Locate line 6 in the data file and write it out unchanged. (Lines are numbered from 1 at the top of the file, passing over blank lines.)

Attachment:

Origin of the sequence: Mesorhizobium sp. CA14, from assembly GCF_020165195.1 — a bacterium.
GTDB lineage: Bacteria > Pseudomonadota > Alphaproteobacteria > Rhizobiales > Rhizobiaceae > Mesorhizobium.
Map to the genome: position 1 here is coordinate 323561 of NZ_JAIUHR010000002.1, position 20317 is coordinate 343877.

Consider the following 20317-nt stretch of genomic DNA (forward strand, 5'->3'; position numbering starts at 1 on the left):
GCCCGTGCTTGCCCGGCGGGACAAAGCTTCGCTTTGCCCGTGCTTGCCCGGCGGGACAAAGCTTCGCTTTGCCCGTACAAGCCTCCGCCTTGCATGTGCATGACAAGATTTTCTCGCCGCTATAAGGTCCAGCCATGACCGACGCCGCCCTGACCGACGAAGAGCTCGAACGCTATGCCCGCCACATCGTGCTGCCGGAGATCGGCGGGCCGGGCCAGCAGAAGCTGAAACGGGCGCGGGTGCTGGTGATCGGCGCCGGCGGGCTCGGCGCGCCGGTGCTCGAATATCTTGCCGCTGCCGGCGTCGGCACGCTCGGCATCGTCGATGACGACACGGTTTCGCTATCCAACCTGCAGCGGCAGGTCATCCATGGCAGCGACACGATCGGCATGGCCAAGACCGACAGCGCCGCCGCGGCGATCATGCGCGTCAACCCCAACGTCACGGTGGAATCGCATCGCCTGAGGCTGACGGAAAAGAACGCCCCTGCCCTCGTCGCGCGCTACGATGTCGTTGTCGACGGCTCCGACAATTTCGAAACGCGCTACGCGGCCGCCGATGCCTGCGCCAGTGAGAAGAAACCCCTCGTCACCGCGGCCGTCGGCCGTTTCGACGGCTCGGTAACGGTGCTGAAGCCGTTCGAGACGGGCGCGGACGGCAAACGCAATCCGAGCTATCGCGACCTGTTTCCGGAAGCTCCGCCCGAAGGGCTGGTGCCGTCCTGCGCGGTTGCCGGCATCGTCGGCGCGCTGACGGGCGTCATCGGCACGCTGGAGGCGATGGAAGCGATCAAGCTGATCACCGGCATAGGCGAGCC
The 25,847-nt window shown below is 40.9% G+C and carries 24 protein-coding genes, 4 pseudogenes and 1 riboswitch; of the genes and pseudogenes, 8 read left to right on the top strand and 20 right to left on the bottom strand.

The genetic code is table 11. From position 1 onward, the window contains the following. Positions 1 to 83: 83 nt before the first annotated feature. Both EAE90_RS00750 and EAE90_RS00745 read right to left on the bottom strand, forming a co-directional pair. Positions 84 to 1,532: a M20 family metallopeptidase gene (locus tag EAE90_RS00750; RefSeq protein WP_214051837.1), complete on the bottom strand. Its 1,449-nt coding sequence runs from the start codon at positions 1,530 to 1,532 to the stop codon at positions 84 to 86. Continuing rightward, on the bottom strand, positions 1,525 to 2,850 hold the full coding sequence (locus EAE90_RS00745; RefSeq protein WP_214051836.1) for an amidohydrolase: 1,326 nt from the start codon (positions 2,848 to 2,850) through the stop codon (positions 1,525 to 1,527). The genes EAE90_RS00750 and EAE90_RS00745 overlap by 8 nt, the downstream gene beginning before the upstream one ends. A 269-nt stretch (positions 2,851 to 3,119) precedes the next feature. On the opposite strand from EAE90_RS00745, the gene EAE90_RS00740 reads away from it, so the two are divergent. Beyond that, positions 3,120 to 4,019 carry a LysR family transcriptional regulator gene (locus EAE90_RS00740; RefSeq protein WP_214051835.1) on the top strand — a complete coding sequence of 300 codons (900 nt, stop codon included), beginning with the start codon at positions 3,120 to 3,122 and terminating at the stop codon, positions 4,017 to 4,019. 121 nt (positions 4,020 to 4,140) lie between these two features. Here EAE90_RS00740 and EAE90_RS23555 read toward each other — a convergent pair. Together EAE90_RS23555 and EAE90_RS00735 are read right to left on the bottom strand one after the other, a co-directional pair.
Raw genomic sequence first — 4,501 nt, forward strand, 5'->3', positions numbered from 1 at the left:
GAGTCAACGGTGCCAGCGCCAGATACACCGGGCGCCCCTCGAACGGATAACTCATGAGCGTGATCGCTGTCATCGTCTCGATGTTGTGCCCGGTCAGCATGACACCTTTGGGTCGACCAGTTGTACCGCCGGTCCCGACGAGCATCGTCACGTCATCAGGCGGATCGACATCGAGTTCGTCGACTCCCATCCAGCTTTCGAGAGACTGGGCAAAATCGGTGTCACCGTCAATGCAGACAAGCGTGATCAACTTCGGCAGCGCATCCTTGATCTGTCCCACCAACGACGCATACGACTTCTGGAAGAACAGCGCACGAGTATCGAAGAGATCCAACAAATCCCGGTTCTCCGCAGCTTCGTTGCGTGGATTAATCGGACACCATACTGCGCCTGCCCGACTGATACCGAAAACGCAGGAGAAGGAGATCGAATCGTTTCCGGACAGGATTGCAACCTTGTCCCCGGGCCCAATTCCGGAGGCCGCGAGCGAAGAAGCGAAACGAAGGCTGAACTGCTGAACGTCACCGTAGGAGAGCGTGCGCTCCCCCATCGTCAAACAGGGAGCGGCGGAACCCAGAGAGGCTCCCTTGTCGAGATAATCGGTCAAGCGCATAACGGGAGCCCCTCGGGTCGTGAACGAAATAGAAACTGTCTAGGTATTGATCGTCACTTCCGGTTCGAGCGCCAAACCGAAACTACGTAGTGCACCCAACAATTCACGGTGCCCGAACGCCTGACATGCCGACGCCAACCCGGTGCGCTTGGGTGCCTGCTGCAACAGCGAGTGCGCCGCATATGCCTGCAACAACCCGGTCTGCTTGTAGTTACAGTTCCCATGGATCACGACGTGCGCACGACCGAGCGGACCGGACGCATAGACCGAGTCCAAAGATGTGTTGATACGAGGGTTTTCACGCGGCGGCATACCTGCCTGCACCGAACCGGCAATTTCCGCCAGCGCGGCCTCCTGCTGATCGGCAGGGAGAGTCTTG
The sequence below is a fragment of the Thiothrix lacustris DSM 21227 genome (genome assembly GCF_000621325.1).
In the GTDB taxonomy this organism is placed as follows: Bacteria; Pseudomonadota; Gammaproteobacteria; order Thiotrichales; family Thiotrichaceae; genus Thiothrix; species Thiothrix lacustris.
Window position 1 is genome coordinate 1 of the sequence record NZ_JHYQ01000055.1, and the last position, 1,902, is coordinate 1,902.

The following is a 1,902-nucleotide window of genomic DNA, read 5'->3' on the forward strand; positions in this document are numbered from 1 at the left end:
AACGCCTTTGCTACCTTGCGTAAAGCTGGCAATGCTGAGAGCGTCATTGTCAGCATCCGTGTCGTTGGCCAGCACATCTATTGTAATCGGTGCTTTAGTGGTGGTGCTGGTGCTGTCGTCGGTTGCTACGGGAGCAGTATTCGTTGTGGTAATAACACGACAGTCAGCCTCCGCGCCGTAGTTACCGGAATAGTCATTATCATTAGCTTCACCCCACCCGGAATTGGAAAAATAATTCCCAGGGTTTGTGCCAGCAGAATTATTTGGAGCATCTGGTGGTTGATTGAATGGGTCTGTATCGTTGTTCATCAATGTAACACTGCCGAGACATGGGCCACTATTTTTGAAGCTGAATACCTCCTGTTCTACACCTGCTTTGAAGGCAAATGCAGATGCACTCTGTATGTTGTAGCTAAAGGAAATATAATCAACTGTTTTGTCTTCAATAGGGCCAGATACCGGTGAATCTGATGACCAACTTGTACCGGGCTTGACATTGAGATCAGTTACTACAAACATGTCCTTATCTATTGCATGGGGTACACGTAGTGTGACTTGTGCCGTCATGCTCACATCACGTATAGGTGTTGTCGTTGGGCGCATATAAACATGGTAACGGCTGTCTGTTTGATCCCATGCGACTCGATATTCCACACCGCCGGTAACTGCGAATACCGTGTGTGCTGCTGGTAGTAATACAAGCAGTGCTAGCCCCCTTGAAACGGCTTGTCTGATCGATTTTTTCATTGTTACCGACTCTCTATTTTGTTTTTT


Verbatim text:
The 25,847-nt window shown below is 40.9% G+C and carries 24 protein-coding genes, 4 pseudogenes and 1 riboswitch; of the genes and pseudogenes, 8 read left to right on the top strand and 20 right to left on the bottom strand.